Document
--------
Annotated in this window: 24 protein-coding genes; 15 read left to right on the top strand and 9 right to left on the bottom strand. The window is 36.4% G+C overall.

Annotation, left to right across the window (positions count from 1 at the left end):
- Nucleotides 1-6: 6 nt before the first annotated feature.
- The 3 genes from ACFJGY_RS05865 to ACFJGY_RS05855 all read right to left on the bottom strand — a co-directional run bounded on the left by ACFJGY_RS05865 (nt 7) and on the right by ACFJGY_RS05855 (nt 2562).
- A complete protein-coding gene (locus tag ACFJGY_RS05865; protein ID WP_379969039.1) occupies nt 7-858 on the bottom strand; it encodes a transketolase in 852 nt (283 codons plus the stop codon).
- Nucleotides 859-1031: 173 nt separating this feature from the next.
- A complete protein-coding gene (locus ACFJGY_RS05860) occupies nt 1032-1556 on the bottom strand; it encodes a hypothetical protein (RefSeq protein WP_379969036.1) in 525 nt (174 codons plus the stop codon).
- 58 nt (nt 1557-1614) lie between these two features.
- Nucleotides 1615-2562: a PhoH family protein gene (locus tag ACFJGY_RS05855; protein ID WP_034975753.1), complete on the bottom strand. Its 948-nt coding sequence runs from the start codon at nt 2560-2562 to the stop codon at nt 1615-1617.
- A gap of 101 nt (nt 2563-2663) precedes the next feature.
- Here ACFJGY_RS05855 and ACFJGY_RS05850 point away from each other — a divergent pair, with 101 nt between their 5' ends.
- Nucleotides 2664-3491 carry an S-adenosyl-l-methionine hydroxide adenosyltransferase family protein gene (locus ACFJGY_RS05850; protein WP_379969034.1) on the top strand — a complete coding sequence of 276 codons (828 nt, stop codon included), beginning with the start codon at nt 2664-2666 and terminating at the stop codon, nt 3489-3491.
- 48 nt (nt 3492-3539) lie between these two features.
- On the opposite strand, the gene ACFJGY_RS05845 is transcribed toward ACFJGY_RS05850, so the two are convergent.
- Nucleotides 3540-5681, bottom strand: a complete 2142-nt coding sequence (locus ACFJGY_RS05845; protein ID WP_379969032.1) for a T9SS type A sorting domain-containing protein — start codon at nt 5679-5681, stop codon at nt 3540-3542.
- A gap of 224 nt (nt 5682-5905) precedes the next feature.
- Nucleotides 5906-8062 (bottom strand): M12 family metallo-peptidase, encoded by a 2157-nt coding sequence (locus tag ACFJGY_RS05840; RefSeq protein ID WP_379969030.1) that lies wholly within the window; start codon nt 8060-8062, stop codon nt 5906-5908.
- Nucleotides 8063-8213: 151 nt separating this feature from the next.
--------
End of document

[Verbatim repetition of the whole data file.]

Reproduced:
Annotated in this window: 24 protein-coding genes; 15 read left to right on the top strand and 9 right to left on the bottom strand. The window is 36.4% G+C overall.

Annotation, left to right across the window (positions count from 1 at the left end):
- Nucleotides 1-6: 6 nt before the first annotated feature.
- The 3 genes from ACFJGY_RS05865 to ACFJGY_RS05855 all read right to left on the bottom strand — a co-directional run bounded on the left by ACFJGY_RS05865 (nt 7) and on the right by ACFJGY_RS05855 (nt 2562).
- A complete protein-coding gene (locus tag ACFJGY_RS05865; protein ID WP_379969039.1) occupies nt 7-858 on the bottom strand; it encodes a transketolase in 852 nt (283 codons plus the stop codon).
- Nucleotides 859-1031: 173 nt separating this feature from the next.
- A complete protein-coding gene (locus ACFJGY_RS05860) occupies nt 1032-1556 on the bottom strand; it encodes a hypothetical protein (RefSeq protein WP_379969036.1) in 525 nt (174 codons plus the stop codon).
- 58 nt (nt 1557-1614) lie between these two features.
- Nucleotides 1615-2562: a PhoH family protein gene (locus tag ACFJGY_RS05855; protein ID WP_034975753.1), complete on the bottom strand. Its 948-nt coding sequence runs from the start codon at nt 2560-2562 to the stop codon at nt 1615-1617.
- A gap of 101 nt (nt 2563-2663) precedes the next feature.
- Here ACFJGY_RS05855 and ACFJGY_RS05850 point away from each other — a divergent pair, with 101 nt between their 5' ends.
- Nucleotides 2664-3491 carry an S-adenosyl-l-methionine hydroxide adenosyltransferase family protein gene (locus ACFJGY_RS05850; protein WP_379969034.1) on the top strand — a complete coding sequence of 276 codons (828 nt, stop codon included), beginning with the start codon at nt 2664-2666 and terminating at the stop codon, nt 3489-3491.
- 48 nt (nt 3492-3539) lie between these two features.
- On the opposite strand, the gene ACFJGY_RS05845 is transcribed toward ACFJGY_RS05850, so the two are convergent.
- Nucleotides 3540-5681, bottom strand: a complete 2142-nt coding sequence (locus ACFJGY_RS05845; protein ID WP_379969032.1) for a T9SS type A sorting domain-containing protein — start codon at nt 5679-5681, stop codon at nt 3540-3542.
- A gap of 224 nt (nt 5682-5905) precedes the next feature.
- Nucleotides 5906-8062 (bottom strand): M12 family metallo-peptidase, encoded by a 2157-nt coding sequence (locus tag ACFJGY_RS05840; RefSeq protein ID WP_379969030.1) that lies wholly within the window; start codon nt 8060-8062, stop codon nt 5906-5908.
- Nucleotides 8063-8213: 151 nt separating this feature from the next.